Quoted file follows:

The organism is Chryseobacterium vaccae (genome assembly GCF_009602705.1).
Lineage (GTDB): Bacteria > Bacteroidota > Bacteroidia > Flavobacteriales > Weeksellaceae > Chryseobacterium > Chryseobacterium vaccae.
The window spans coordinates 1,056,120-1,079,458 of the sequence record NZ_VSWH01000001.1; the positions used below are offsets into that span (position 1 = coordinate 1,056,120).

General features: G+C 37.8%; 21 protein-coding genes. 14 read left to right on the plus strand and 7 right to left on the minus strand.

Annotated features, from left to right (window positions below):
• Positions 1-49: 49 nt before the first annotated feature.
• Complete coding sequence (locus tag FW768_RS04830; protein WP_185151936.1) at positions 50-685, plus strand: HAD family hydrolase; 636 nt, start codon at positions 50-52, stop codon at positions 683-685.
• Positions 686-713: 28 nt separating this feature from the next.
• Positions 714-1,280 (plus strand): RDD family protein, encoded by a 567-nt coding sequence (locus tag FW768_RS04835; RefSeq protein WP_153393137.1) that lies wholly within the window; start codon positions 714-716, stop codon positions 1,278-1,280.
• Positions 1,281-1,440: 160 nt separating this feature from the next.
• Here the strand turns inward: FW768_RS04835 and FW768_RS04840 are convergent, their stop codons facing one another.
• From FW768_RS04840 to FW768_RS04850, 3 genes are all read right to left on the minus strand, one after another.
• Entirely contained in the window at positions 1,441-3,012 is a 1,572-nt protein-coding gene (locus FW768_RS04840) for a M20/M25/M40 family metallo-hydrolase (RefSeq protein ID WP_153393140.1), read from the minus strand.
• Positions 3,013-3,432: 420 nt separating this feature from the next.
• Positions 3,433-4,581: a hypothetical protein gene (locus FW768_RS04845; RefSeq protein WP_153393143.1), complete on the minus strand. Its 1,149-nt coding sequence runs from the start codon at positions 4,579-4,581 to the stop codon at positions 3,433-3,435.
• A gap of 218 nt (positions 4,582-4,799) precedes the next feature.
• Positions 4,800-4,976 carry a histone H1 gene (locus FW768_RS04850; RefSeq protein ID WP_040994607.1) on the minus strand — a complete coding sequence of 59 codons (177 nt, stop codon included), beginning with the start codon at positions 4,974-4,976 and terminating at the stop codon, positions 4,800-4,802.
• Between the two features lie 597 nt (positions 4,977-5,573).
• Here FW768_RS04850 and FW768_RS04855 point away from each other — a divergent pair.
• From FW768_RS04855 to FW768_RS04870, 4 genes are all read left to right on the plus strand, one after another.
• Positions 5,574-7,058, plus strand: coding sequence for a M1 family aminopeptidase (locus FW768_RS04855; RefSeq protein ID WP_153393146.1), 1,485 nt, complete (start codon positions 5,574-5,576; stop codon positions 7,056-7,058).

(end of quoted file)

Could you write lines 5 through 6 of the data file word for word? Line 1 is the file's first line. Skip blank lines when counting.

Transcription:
Annotated features, from left to right (window positions below):
• Positions 1-49: 49 nt before the first annotated feature.